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Logo of Phnom Penh Post newspaper Phnom Penh Post - Enforced ‘charity’ ends

Municipal police leave a meeting outside Phnom Penh’s Wat Botum earlier this week
Municipal police leave a meeting outside Phnom Penh’s Wat Botum earlier this week. HONG MENEA

Enforced ‘charity’ ends

The head of the National Police has issued a directive to all departments, provinces and municipalities, ordering them to stop deducting money from officers’ salaries for so-called “charitable work” each month, according to a copy of the document obtained.

In the August 22 directive, signed by National Police chief Neth Savoeun, all police forces under the purview of the National Police were ordered to restrict their deductions to those intended for the officers’ professional organisation, the Police Association, whose purpose is to disburse funds to officers in times of hardship.

The announcement comes on the heels of allegations in a note stuffed in a ballot box on July 28. In it, a soldier stationed in Preah Vihear accused his commanding officers of skimming money from soldiers’ salaries.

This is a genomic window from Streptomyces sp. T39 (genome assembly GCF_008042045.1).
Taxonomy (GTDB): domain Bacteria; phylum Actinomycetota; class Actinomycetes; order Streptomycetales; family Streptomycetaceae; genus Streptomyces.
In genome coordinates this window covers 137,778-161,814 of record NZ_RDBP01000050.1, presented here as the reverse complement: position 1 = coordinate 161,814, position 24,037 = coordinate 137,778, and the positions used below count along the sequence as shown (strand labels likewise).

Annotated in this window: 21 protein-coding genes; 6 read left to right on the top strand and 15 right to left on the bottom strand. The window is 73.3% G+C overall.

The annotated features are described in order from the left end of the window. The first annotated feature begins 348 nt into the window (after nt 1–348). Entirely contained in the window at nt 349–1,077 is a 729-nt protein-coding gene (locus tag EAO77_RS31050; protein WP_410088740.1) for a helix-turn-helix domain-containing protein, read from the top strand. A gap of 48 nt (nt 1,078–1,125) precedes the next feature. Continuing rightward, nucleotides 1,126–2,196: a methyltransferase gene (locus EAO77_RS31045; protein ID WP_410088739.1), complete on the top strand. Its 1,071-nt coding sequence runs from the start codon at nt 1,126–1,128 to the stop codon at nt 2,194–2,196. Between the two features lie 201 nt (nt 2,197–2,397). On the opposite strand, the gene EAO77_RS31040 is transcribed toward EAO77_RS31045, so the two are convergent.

“In departments, entities and provincial/municipal police sta­tions that fail to implement the instruction, the leaders must be held responsible under the regulations, disciplines and laws,” the directive reads.

According to one police officer, who declined to be named, not all of the money deducted from salaries for “charitable work” goes to charity.

“My superior has deducted from my money since the Preah Vihear conflicts. One police officer has 40,000 riel (about $10) deducted per month, and a cut of the money is for the [Cambodian People’s] Party – more than 10,000 riel depending on their rank,” he said. He added that he welcomed the directive but those above him were none too happy to lose out on their cut of subordinates’ pay.

“Our salary is low, and it is almost all deducted, so I was happy when I heard this news.”

A normal officer’s salary, he added, ranges from $125 to $150 per month, but monthly cuts of more than $12.50 made it almost impossible to support his family.

Chan Soveth, a senior investigator for rights group Adhoc, said collecting money for charity is one thing, but such deductions “should be discussed beforehand, to see whether or not it is agreed to”.

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